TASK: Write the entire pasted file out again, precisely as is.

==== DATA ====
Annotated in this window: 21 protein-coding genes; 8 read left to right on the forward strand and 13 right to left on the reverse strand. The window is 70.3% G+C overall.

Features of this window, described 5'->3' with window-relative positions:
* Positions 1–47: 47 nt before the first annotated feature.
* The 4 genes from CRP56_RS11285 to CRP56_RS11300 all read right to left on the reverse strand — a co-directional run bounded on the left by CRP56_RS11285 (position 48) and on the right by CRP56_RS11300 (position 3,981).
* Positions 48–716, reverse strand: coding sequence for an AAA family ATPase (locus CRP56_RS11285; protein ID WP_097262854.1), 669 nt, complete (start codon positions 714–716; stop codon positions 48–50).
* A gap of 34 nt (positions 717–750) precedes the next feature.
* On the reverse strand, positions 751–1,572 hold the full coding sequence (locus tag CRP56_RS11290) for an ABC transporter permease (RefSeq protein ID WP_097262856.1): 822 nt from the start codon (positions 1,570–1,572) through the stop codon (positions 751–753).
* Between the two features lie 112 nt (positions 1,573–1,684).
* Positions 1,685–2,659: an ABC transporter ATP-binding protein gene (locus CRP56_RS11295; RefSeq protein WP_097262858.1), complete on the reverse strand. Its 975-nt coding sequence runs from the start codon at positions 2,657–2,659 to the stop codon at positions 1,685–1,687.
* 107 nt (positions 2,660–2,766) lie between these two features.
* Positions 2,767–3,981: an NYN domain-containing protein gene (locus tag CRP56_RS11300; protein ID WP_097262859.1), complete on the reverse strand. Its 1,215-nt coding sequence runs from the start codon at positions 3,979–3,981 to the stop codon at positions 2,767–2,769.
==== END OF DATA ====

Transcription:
Annotated in this window: 21 protein-coding genes; 8 read left to right on the forward strand and 13 right to left on the reverse strand. The window is 70.3% G+C overall.

Features of this window, described 5'->3' with window-relative positions:
* Positions 1–47: 47 nt before the first annotated feature.
* The 4 genes from CRP56_RS11285 to CRP56_RS11300 all read right to left on the reverse strand — a co-directional run bounded on the left by CRP56_RS11285 (position 48) and on the right by CRP56_RS11300 (position 3,981).
* Positions 48–716, reverse strand: coding sequence for an AAA family ATPase (locus CRP56_RS11285; protein ID WP_097262854.1), 669 nt, complete (start codon positions 714–716; stop codon positions 48–50).
* A gap of 34 nt (positions 717–750) precedes the next feature.
* On the reverse strand, positions 751–1,572 hold the full coding sequence (locus tag CRP56_RS11290) for an ABC transporter permease (RefSeq protein ID WP_097262856.1): 822 nt from the start codon (positions 1,570–1,572) through the stop codon (positions 751–753).
* Between the two features lie 112 nt (positions 1,573–1,684).
* Positions 1,685–2,659: an ABC transporter ATP-binding protein gene (locus CRP56_RS11295; RefSeq protein WP_097262858.1), complete on the reverse strand. Its 975-nt coding sequence runs from the start codon at positions 2,657–2,659 to the stop codon at positions 1,685–1,687.
* 107 nt (positions 2,660–2,766) lie between these two features.
* Positions 2,767–3,981: an NYN domain-containing protein gene (locus tag CRP56_RS11300; protein ID WP_097262859.1), complete on the reverse strand. Its 1,215-nt coding sequence runs from the start codon at positions 3,979–3,981 to the stop codon at positions 2,767–2,769.